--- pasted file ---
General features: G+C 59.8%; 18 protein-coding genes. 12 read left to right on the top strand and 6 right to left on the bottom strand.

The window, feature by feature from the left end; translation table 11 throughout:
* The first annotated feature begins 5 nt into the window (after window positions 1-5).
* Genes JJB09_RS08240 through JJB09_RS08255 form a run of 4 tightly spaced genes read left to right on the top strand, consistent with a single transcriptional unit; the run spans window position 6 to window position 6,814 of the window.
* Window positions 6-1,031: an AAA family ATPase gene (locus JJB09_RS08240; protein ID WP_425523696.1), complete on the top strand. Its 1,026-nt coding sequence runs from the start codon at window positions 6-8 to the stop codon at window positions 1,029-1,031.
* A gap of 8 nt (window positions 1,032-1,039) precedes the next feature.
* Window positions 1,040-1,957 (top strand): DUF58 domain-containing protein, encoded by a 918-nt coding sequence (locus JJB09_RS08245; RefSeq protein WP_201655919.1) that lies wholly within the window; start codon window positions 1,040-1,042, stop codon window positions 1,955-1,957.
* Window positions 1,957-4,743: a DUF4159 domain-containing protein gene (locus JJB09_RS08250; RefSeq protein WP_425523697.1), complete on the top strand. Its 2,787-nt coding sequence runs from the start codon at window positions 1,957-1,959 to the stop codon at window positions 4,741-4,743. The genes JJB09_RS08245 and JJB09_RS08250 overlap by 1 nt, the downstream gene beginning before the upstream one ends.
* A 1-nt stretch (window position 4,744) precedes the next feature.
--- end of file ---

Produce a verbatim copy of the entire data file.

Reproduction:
General features: G+C 59.8%; 18 protein-coding genes. 12 read left to right on the top strand and 6 right to left on the bottom strand.

The window, feature by feature from the left end; translation table 11 throughout:
* The first annotated feature begins 5 nt into the window (after window positions 1-5).
* Genes JJB09_RS08240 through JJB09_RS08255 form a run of 4 tightly spaced genes read left to right on the top strand, consistent with a single transcriptional unit; the run spans window position 6 to window position 6,814 of the window.
* Window positions 6-1,031: an AAA family ATPase gene (locus JJB09_RS08240; protein ID WP_425523696.1), complete on the top strand. Its 1,026-nt coding sequence runs from the start codon at window positions 6-8 to the stop codon at window positions 1,029-1,031.
* A gap of 8 nt (window positions 1,032-1,039) precedes the next feature.
* Window positions 1,040-1,957 (top strand): DUF58 domain-containing protein, encoded by a 918-nt coding sequence (locus JJB09_RS08245; RefSeq protein WP_201655919.1) that lies wholly within the window; start codon window positions 1,040-1,042, stop codon window positions 1,955-1,957.
* Window positions 1,957-4,743: a DUF4159 domain-containing protein gene (locus JJB09_RS08250; RefSeq protein WP_425523697.1), complete on the top strand. Its 2,787-nt coding sequence runs from the start codon at window positions 1,957-1,959 to the stop codon at window positions 4,741-4,743. The genes JJB09_RS08245 and JJB09_RS08250 overlap by 1 nt, the downstream gene beginning before the upstream one ends.
* A 1-nt stretch (window position 4,744) precedes the next feature.